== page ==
Hard and Soft Power in the Ukrainian Crisis

The European Union, for all of its unwillingness to acknowledge the fact, has been confronted with the reality that hard, military power, is an essential component of Europe's collective and individual national security. Deterrence is essential and will cost, even if NATO must pay attention to affordability.

Crimea has already been lost — a confrontation to reclaim it would revisit the high-stakes brinkmanship of the Cuban Missile Crisis and add the complication that many Crimeans appear to approve of the annexation — but a possible repetition of the Crimean scenario in eastern and southern Ukraine threatens that Crimea will not be the last annexation, if the EU and NATO do not take firm and immediate action. 

Should Russia move in as it has indicated it will, if force is used against the protesters, there will be but a small stretch of land across Odessa and the south of Ukraine, providing a corridor to Transnistria in Moldova for Russia to complete its encirclement of the country. The US and NATO are rightly concerned.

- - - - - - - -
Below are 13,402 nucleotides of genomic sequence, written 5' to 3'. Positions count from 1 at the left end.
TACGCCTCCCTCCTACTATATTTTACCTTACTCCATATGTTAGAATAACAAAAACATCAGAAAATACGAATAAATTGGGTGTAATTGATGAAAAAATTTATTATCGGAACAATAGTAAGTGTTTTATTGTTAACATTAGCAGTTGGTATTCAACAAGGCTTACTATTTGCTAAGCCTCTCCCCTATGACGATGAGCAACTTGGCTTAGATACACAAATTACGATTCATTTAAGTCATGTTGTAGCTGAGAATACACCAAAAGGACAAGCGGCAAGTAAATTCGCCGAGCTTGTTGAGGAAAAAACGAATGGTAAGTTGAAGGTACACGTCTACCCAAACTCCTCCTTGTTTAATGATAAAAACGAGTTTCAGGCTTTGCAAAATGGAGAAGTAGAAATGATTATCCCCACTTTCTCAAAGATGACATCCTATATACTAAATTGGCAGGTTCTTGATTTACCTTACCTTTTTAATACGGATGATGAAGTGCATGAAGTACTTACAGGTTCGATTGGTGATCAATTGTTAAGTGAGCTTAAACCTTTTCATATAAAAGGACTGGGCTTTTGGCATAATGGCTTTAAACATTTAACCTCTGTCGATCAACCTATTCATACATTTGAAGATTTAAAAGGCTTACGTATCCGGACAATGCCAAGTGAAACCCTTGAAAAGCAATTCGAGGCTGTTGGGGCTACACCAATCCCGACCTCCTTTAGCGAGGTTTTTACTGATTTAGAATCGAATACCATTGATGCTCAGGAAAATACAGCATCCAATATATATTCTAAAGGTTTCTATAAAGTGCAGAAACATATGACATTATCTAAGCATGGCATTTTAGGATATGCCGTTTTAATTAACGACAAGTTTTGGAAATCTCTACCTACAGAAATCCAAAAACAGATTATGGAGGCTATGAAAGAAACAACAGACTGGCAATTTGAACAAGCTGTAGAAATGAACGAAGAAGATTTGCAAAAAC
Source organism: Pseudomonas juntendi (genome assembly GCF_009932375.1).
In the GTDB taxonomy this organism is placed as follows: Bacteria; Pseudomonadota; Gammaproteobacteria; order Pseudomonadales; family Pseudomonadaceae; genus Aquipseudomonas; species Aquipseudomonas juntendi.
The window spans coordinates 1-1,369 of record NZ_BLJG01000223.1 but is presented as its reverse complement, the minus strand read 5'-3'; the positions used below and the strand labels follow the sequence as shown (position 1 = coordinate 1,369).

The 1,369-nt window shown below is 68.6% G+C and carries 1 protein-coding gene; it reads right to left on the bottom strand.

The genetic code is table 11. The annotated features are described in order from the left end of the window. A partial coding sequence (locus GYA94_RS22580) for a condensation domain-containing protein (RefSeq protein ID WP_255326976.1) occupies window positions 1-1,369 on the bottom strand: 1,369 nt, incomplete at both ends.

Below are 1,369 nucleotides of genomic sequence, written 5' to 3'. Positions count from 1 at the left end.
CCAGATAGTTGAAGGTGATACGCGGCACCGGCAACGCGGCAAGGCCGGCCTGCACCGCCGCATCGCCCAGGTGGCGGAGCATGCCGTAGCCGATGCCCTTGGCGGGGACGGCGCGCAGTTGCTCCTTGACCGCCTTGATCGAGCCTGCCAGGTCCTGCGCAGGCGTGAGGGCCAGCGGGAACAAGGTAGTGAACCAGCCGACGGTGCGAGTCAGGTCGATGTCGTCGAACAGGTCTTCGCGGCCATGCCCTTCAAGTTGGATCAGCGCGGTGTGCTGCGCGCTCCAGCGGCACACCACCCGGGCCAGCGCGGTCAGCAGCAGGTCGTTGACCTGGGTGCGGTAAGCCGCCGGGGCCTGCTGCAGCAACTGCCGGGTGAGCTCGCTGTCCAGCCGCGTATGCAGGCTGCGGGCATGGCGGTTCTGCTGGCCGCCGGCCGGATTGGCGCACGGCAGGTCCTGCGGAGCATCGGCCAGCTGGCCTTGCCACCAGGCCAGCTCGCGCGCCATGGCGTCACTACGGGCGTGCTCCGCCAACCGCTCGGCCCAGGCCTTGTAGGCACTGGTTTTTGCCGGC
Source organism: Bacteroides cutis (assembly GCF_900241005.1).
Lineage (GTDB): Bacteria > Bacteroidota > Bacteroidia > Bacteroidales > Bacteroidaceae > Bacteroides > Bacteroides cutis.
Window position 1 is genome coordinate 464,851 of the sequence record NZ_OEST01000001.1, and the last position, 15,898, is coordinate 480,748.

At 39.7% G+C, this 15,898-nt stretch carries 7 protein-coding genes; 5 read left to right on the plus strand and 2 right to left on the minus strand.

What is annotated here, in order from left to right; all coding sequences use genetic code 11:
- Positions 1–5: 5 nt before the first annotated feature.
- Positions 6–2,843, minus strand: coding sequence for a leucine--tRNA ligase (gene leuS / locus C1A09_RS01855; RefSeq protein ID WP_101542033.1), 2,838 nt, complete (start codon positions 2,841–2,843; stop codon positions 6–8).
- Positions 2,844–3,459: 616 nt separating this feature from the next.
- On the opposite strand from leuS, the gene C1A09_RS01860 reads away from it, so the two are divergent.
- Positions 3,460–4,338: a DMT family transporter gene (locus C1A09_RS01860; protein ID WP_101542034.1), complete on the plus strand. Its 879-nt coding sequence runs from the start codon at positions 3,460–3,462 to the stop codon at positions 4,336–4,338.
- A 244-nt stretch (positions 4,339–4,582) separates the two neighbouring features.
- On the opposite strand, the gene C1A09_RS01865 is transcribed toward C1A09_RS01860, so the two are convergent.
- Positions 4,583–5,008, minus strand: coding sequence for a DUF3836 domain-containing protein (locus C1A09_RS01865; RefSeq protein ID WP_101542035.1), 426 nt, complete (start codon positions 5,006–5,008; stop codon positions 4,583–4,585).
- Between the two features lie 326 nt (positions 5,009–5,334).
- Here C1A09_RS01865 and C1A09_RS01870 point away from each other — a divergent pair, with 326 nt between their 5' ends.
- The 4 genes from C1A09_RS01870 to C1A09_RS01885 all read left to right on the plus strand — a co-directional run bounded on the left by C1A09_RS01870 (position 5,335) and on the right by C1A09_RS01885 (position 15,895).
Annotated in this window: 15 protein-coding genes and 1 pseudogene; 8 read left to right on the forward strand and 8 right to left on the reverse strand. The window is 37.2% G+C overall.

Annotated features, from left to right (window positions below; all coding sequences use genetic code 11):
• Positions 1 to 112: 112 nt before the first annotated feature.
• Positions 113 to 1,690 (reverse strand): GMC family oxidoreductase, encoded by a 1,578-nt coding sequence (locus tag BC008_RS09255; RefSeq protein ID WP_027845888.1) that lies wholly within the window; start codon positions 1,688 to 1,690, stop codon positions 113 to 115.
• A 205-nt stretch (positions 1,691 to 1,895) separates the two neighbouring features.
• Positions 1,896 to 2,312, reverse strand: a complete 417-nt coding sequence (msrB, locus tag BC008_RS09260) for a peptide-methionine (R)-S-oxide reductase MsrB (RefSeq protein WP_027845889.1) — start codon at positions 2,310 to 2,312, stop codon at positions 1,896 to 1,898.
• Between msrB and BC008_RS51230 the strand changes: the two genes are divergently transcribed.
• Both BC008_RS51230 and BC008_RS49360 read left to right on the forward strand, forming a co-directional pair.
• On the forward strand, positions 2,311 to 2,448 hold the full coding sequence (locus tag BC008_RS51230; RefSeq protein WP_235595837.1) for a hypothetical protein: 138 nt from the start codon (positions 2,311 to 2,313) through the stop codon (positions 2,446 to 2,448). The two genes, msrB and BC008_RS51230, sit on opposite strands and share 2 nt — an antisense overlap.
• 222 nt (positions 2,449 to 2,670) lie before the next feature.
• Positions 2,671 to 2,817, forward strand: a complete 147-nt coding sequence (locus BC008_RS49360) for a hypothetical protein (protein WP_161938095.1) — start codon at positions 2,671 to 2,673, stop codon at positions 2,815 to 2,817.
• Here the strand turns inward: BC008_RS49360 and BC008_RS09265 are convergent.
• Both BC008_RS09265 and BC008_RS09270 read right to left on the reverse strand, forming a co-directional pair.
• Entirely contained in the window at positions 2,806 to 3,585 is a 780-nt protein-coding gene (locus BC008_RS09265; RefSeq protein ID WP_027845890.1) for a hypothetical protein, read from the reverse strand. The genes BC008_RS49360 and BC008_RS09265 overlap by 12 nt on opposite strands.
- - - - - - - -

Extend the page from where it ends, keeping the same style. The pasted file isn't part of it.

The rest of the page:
However, military efforts and Ukrainian incentives will be for nothing if the EU does not do more to live up to its promise: to ensure freedom, rights and good governance for all, regardless of what government is in power or which country one lives in. The main benefit is and always has been anchoring European states in a culture of democratic peace that allows them to flourish. For a brief moment, that peace could survive in the absence of significant threat. Those days are now over.

Europe is once again in a geopolitical confrontation with an arms race in which the two sides treat each other as hostiles. That repeats the most salient features of the last Cold War. The ideological component of those days is absent. Communism on the Russian side has been replaced by nationalism, irredentism and revanchism today.

And although some may see this as an issue between Russia and the Ukraine, it is not — it was triggered through a long series of EU and NATO efforts to incorporate former Soviet satellites into their organizations. Putin's policy is to stop those efforts in Ukraine and make up for the mistakes of the past.

The next Cold War is here. There is no going back.

The views expressed in this article are the author's own and do not necessarily reflect Fair Observer’s editorial policy.